corporations that dump their toxic wastes into a river, or bury
them in the ground, make much more money than corporations that
sequester and detoxify their wastes at great expense. Therefore,
a political struggle of enormous proportions ensued. On one side,
the petrochemical giants (such as Dow, DuPont, and Monsanto) were
by then producing an array of profitable new products --
polymers, plastics, pesticides. On the other side, an alarmed
citizenry demanded safety. This got translated into "safe doses."
In response to the new laws and regulations, governments at all
levels geared up to make "sound judgments" inside this political
pressure cooker. Under these circumstances, "risk assessment"
seemed like a way to rationalize government decision-making,
instead of allowing bureaucrats to make arbitrary choices: gather
the necessary data, ask a group of impartial experts to interpret
it, and render a sound judgment. What could be more reasonable?
Unfortunately, it did not work out. In the first place, as we
shall see, the necessary data are not available, even today. In
the second place, the traditional toxicological assumptions did
not hold up under scrutiny. For many poisons, there is no safe
dose. And finally, impartial experts are almost never impartial.
Someone is paying their hefty fee and that someone often gets the
benefit of the doubt when it comes time to interpret whatever
data is available. Experts can be bought, it turns out.
In 1995, after risk assessment had been refined for 20 years,
three well-known and well-respected risk assessors working for
the California Department of Environmental Protection -- Anna
Fan, Robert Howd, and Brian Davis -- published a detailed summary
of the status of risk assessment. In it, they pointed out:
** There is no agreement on which tests to use to determine
whether someone's immune system has been damaged;
** There is no agreement on which tests should be used to assess
damage to the nervous system;
** There is no agreement on ways to test for genetic damage.
Without agreement on test methods, people cannot agree on which
data to include in a risk assessment. Under these circumstances,
different risk assessors will select the data that they believe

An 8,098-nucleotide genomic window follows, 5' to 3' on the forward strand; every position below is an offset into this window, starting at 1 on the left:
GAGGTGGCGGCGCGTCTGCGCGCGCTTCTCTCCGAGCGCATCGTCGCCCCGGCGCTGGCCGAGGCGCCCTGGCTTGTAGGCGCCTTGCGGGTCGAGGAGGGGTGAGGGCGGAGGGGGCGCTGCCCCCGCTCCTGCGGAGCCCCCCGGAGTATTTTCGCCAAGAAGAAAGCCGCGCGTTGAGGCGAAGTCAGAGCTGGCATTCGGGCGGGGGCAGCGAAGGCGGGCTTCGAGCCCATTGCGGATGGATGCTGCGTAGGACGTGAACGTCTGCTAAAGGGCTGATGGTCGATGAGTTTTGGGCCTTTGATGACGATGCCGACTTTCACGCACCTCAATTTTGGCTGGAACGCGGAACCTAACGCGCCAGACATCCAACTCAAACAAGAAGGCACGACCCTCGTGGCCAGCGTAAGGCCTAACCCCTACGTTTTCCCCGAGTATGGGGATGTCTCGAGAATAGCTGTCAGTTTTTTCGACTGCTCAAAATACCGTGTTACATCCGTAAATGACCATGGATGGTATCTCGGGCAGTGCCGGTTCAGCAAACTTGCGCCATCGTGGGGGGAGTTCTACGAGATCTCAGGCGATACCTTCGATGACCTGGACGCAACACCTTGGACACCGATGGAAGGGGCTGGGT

is relevant and they will usually reach different conclusions --
often VASTLY different conclusions.
Some kinds of toxicants present special problems because there is
no threshold for damage -- in other words, there is no dose below
which no effects occur. For these toxicants, any exposure may
cause some damage. For such toxicants, the only "safe" dose is
zero, if we define "safe" the way it is defined in a dictionary:
secure from threat or danger.
** Some genetic damage may be a nonthreshold event because
"direct chemical interactions with genes represent nonthreshold
phenomena," Fan, Howd and Davis say. [Thus, only zero is safe, if
safety is defined the way a dictionary defines it.--P.M.]
** If genetic damage occurs in a germ cell, it may be inherited
by successive generations. Thus, some genetic damage is
classified as damage to the reproductive system and/or the
developmental systems. These kinds of damage may have lifelong
effects: "a child may lead a less healthy life, may be more
susceptible to disease, or have shortened productivty and life
span," Fan, Howd, and Davis say. [For these kinds of damage, the
only safe exposure is zero.--P.M.]
** Cancer is a considered nonthreshold event under U.S.
regulatory law. Any exposure to certain carcinogens may initiate
a sequence that results in cancer. [Thus the only safe exposure
Fan, Howd, and Davis do not say so, but there are other problems
with risk assessments:
** Science has no way to analyze the effects of multiple
exposures, and almost all modern humans are routinely subjected
to multiple exposures: pesticides; automobile exhaust; dioxins in
meat, fish and dairy products; prescription drugs; tobacco smoke;
food additives; ultraviolet sunlight passing through the earth's
damaged ozone shield; and so on. Determining the cumulative
effect of these insults is a scientific impossibility, so most
risk assessors simply exclude these inconvenient realities. But